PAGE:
What “except life of the mother” means

Back on the Sarah Palin track, but not just that - this is a question pertinent to her views, but not necessarily only hers.

On the subject of abortion, Palin, the Republican nominee for vice president (by which you also have to say, possible future president) has famously said that were her daughter raped and impregnated, "I would choose life" - taken as a statement that she would not allow her underage daughter to have an abortion. Elsewhere, "In an Eagle Forum Alaska questionnaire filled out during the 2006 gubernatorial race, Palin again stated that she is against abortion unless a doctor determined that a mother's life would end due to the pregnancy." Earlier, "In 2002, when she was running for lieutenant governor, Palin sent an e-mail to the anti-abortion Alaska Right to Life Board saying she was as 'pro-life as any candidate can be' and has 'adamantly supported our cause since I first understood, as a child, the atrocity of abortion.'" Presumably, then, she is contending that such abortions, with one limited causal exception, should be against the law; if she does, there should presumably be a penalty - incarceration, fine, or something - for violating that law. (We have to say "presumably" because the small matter of exactly what should or shouldn't be legal and what the penalties for violation should be is fudged over, unaddressed, on the dozen or so pro-life websites we checked today.)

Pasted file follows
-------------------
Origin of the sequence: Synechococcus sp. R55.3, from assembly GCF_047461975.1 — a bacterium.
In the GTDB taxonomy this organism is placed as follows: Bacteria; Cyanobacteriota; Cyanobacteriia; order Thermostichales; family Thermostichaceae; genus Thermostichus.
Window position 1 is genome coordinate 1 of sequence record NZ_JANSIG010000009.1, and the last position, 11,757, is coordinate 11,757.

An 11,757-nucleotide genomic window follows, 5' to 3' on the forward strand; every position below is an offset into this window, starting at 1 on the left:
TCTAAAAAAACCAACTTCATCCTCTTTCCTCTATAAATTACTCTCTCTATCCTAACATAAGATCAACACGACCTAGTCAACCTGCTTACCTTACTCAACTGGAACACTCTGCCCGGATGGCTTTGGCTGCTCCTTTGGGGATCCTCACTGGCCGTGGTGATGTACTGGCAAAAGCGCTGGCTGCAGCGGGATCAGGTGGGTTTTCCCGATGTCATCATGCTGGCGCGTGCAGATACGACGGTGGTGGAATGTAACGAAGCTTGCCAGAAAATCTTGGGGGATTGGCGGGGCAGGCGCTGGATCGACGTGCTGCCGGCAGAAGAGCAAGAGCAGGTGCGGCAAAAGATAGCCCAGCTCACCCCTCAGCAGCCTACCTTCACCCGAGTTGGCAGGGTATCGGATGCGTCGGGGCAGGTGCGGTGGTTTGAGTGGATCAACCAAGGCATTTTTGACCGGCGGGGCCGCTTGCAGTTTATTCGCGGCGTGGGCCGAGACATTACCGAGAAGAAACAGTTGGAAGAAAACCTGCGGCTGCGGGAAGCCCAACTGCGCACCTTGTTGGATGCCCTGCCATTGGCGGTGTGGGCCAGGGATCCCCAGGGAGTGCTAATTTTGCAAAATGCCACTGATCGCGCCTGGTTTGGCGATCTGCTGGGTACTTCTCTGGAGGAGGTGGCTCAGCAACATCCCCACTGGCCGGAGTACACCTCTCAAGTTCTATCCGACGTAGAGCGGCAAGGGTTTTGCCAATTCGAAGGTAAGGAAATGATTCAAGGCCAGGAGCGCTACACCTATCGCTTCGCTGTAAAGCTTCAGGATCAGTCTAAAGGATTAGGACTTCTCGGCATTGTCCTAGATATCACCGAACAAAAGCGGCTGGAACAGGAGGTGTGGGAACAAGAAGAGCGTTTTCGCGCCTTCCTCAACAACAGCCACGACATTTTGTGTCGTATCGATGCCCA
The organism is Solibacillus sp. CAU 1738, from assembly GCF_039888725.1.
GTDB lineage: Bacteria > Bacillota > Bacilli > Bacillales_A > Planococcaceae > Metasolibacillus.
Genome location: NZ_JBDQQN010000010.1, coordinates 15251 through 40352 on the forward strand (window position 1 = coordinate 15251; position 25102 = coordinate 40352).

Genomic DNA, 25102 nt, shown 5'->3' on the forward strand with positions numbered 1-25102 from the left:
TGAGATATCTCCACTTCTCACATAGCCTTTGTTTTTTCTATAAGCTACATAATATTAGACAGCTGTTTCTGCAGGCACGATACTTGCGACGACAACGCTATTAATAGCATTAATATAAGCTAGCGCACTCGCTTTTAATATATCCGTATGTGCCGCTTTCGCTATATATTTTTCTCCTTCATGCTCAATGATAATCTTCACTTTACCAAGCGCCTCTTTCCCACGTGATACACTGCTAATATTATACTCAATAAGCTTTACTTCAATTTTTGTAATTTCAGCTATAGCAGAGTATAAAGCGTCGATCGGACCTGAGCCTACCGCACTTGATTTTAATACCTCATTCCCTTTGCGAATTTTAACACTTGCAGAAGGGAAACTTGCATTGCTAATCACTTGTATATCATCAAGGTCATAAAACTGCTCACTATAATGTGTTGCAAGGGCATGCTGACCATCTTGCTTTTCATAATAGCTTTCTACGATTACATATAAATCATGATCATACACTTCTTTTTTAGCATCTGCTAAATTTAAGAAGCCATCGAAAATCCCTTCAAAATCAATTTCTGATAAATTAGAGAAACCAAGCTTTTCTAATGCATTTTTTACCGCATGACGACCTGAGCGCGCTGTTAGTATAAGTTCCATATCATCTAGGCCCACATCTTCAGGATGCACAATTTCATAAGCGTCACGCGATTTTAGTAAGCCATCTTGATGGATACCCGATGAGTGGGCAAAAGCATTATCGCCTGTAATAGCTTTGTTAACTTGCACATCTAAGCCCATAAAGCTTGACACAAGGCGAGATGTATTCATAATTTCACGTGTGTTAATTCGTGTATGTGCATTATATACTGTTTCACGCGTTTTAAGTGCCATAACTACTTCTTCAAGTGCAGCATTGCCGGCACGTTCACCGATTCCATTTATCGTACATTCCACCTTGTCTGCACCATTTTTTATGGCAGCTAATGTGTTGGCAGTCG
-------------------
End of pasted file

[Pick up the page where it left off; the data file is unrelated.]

That in hand, consider this bulletin (sorry, no available link) today from the Idaho Falls Post Register:

A St. Anthony man has pleaded guilty to raping and impregnating his girlfriend's 10-year-old daughter. Guadalupe Gutierrez-Juarez entered the plea today as part of a deal with Fremont County prosecutors. In exchange for pleading guilty to one felony count of rape, prosecutors dropped two other rape charges. Gutierrez-Juarez and Isabel Chasarez were arrested earlier this year after the victim gave birth at a local hospital.

A question Charles Gibson might consider asking Palin: What should the legal penalty imposed on that 10-year-old girl - incarceration or otherwise - have been had she wanted/been allowed not to bring that rapist's child to term?